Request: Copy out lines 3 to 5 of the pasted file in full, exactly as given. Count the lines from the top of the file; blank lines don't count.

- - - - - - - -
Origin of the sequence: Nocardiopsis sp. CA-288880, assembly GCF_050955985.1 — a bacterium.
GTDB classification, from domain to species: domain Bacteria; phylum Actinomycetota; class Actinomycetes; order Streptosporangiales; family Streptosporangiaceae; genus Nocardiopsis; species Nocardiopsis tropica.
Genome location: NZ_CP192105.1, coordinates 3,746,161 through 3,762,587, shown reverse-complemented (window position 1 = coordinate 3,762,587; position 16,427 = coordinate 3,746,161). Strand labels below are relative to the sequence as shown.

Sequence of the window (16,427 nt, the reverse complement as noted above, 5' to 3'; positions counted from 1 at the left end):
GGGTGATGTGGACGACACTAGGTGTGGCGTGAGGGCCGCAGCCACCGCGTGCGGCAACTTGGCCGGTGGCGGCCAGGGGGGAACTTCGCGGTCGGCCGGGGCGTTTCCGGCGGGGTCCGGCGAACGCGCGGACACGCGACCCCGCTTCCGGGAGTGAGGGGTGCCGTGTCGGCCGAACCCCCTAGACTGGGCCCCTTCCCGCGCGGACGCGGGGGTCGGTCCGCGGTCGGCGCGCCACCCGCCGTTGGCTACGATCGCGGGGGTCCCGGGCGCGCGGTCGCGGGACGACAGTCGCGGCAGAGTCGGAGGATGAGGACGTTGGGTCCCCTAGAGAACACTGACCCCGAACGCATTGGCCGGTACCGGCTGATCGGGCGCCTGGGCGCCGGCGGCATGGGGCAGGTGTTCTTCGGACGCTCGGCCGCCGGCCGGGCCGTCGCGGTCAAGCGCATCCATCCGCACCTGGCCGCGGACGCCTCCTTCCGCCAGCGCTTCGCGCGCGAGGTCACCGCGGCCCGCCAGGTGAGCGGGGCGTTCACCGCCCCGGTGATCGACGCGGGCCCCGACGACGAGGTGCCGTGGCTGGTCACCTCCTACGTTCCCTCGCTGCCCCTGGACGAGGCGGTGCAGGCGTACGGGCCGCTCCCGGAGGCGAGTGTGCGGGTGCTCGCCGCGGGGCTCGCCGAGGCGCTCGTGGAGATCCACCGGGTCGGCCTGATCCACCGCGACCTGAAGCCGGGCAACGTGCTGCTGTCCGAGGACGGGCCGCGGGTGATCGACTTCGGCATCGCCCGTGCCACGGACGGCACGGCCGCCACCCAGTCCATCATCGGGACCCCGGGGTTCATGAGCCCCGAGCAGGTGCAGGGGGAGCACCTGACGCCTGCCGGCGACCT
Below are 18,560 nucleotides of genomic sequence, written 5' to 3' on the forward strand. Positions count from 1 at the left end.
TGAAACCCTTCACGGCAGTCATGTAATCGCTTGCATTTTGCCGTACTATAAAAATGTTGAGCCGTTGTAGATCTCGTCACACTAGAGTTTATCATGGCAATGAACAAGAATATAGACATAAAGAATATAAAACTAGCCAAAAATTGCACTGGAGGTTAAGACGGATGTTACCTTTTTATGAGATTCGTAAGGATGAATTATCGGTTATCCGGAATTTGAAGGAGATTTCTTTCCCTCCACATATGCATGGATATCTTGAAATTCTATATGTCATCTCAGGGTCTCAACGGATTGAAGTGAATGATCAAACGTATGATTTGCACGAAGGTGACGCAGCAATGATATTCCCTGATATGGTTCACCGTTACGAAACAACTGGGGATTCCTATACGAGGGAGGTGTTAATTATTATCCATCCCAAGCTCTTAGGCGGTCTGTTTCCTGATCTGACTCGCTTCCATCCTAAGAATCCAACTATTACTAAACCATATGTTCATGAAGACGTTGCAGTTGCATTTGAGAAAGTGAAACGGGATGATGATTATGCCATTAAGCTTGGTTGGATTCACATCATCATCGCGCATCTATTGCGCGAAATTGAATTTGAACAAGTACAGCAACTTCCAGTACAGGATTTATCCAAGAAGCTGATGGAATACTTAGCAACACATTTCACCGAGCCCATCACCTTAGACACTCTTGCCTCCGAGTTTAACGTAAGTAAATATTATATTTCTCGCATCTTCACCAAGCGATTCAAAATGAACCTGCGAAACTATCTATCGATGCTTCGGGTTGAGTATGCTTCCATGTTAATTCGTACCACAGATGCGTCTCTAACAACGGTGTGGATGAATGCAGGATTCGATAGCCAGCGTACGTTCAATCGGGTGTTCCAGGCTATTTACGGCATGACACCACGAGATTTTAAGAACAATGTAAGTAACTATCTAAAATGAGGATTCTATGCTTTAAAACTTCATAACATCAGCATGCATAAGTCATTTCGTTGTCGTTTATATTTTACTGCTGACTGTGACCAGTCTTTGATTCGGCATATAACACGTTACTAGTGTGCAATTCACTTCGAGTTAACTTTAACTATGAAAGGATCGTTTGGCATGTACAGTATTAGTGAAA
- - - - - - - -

Genome location: NZ_CP192105.1, coordinates 3,746,161 through 3,762,587, shown reverse-complemented (window position 1 = coordinate 3,762,587; position 16,427 = coordinate 3,746,161). Strand labels below are relative to the sequence as shown.

Sequence of the window (16,427 nt, the reverse complement as noted above, 5' to 3'; positions counted from 1 at the left end):
GGGTGATGTGGACGACACTAGGTGTGGCGTGAGGGCCGCAGCCACCGCGTGCGGCAACTTGGCCGGTGGCGGCCAGGGGGGAACTTCGCGGTCGGCCGGGGCGTTTCCGGCGGGGTCCGGCGAACGCGCGGACACGCGACCCCGCTTCCGGGAGTGAGGGGTGCCGTGTCGGCCGAACCCCCTAGACTGGGCCCCTTCCCGCGCGGACGCGGGGGTCGGTCCGCGGTCGGCGCGCCACCCGCCGTTGGCTACGATCGCGGGGGTCCCGGGCGCGCGGTCGCGGGACGACAGTCGCGGCAGAGTCGGAGGATGAGGACGTTGGGTCCCCTAGAGAACACTGACCCCGAACGCATTGGCCGGTACCGGCTGATCGGGCGCCTGGGCGCCGGCGGCATGGGGCAGGTGTTCTTCGGACGCTCGGCCGCCGGCCGGGCCGTCGCGGTCAAGCGCATCCATCCGCACCTGGCCGCGGACGCCTCCTTCCGCCAGCGCTTCGCGCGCGAGGTCACCGCGGCCCGCCAGGTGAGCGGGGCGTTCACCGCCCCGGTGATCGACGCGGGCCCCGACGACGAGGTGCCGTGGCTGGTCACCTCCTACGTTCCCTCGCTGCCCCTGGACGAGGCGGTGCAGGCGTACGGGCCGCTCCCGGAGGCGAGTGTGCGGGTGCTCGCCGCGGGGCTCGCCGAGGCGCTCGTGGAGATCCACCGGGTCGGCCTGATCCACCGCGACCTGAAGCCGGGCAACGTGCTGCTGTCCGAGGACGGGCCGCGGGTGATCGACTTCGGCATCGCCCGTGCCACGGACGGCACGGCCGCCACCCAGTCCATCATCGGGACCCCGGGGTTCATGAGCCCCGAGCAGGTGCAGGGGGAGCACCTGACGCCTGCCGGCGACCT